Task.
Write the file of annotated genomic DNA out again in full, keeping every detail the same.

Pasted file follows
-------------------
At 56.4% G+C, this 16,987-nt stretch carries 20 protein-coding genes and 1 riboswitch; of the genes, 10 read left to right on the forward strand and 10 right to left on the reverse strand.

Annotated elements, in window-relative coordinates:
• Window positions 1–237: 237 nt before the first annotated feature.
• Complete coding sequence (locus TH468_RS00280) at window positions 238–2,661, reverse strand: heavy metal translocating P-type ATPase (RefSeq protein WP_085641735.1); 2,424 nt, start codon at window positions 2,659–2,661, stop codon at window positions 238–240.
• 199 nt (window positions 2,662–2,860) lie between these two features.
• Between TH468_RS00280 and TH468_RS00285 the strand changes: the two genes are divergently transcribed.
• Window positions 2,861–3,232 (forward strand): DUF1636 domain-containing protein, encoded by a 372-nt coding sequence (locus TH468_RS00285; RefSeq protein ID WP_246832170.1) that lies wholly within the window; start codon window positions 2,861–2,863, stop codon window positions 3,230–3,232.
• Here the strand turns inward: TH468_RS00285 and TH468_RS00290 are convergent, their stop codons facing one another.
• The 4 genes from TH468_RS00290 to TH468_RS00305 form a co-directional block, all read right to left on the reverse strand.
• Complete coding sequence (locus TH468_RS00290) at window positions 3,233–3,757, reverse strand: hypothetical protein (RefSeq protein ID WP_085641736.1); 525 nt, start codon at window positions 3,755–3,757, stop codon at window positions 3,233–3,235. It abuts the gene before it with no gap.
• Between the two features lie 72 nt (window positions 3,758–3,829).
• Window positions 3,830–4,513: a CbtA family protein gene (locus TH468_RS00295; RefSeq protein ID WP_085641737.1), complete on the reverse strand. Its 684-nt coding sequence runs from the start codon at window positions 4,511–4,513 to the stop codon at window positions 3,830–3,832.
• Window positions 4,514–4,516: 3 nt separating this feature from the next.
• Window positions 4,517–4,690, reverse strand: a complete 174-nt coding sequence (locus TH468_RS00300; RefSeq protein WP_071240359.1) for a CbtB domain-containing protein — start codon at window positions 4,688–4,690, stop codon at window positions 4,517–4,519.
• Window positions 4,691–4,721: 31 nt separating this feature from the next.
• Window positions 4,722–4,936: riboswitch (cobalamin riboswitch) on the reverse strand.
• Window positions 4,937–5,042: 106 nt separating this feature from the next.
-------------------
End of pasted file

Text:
At 56.4% G+C, this 16,987-nt stretch carries 20 protein-coding genes and 1 riboswitch; of the genes, 10 read left to right on the forward strand and 10 right to left on the reverse strand.

Annotated elements, in window-relative coordinates:
• Window positions 1–237: 237 nt before the first annotated feature.
• Complete coding sequence (locus TH468_RS00280) at window positions 238–2,661, reverse strand: heavy metal translocating P-type ATPase (RefSeq protein WP_085641735.1); 2,424 nt, start codon at window positions 2,659–2,661, stop codon at window positions 238–240.
• 199 nt (window positions 2,662–2,860) lie between these two features.
• Between TH468_RS00280 and TH468_RS00285 the strand changes: the two genes are divergently transcribed.
• Window positions 2,861–3,232 (forward strand): DUF1636 domain-containing protein, encoded by a 372-nt coding sequence (locus TH468_RS00285; RefSeq protein ID WP_246832170.1) that lies wholly within the window; start codon window positions 2,861–2,863, stop codon window positions 3,230–3,232.
• Here the strand turns inward: TH468_RS00285 and TH468_RS00290 are convergent, their stop codons facing one another.
• The 4 genes from TH468_RS00290 to TH468_RS00305 form a co-directional block, all read right to left on the reverse strand.
• Complete coding sequence (locus TH468_RS00290) at window positions 3,233–3,757, reverse strand: hypothetical protein (RefSeq protein ID WP_085641736.1); 525 nt, start codon at window positions 3,755–3,757, stop codon at window positions 3,233–3,235. It abuts the gene before it with no gap.
• Between the two features lie 72 nt (window positions 3,758–3,829).
• Window positions 3,830–4,513: a CbtA family protein gene (locus TH468_RS00295; RefSeq protein ID WP_085641737.1), complete on the reverse strand. Its 684-nt coding sequence runs from the start codon at window positions 4,511–4,513 to the stop codon at window positions 3,830–3,832.
• Window positions 4,514–4,516: 3 nt separating this feature from the next.
• Window positions 4,517–4,690, reverse strand: a complete 174-nt coding sequence (locus TH468_RS00300; RefSeq protein WP_071240359.1) for a CbtB domain-containing protein — start codon at window positions 4,688–4,690, stop codon at window positions 4,517–4,519.
• Window positions 4,691–4,721: 31 nt separating this feature from the next.
• Window positions 4,722–4,936: riboswitch (cobalamin riboswitch) on the reverse strand.
• Window positions 4,937–5,042: 106 nt separating this feature from the next.